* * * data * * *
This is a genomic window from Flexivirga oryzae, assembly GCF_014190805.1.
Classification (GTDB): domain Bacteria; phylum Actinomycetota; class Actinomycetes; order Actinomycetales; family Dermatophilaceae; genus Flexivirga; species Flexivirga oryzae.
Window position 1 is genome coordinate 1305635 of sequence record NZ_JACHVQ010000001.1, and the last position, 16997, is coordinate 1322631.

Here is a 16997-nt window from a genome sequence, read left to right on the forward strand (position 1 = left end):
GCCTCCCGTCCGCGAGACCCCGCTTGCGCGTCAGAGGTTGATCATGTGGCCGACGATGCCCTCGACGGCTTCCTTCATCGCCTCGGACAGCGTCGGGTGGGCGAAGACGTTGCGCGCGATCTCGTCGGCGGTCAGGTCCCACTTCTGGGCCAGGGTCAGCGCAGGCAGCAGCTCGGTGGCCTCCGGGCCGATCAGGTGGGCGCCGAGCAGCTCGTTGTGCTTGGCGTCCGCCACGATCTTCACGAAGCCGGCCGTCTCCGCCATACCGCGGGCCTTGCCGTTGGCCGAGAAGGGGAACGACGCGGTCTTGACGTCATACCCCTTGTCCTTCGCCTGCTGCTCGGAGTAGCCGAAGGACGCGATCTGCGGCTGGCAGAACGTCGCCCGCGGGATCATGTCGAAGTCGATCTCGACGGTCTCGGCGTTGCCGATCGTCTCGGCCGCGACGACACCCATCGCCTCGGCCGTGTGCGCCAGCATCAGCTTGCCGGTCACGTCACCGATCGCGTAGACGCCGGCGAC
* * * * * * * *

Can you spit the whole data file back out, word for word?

This is a genomic window from Flexivirga oryzae, assembly GCF_014190805.1.
Classification (GTDB): domain Bacteria; phylum Actinomycetota; class Actinomycetes; order Actinomycetales; family Dermatophilaceae; genus Flexivirga; species Flexivirga oryzae.
Window position 1 is genome coordinate 1305635 of sequence record NZ_JACHVQ010000001.1, and the last position, 16997, is coordinate 1322631.

Here is a 16997-nt window from a genome sequence, read left to right on the forward strand (position 1 = left end):
GCCTCCCGTCCGCGAGACCCCGCTTGCGCGTCAGAGGTTGATCATGTGGCCGACGATGCCCTCGACGGCTTCCTTCATCGCCTCGGACAGCGTCGGGTGGGCGAAGACGTTGCGCGCGATCTCGTCGGCGGTCAGGTCCCACTTCTGGGCCAGGGTCAGCGCAGGCAGCAGCTCGGTGGCCTCCGGGCCGATCAGGTGGGCGCCGAGCAGCTCGTTGTGCTTGGCGTCCGCCACGATCTTCACGAAGCCGGCCGTCTCCGCCATACCGCGGGCCTTGCCGTTGGCCGAGAAGGGGAACGACGCGGTCTTGACGTCATACCCCTTGTCCTTCGCCTGCTGCTCGGAGTAGCCGAAGGACGCGATCTGCGGCTGGCAGAACGTCGCCCGCGGGATCATGTCGAAGTCGATCTCGACGGTCTCGGCGTTGCCGATCGTCTCGGCCGCGACGACACCCATCGCCTCGGCCGTGTGCGCCAGCATCAGCTTGCCGGTCACGTCACCGATCGCGTAGACGCCGGCGAC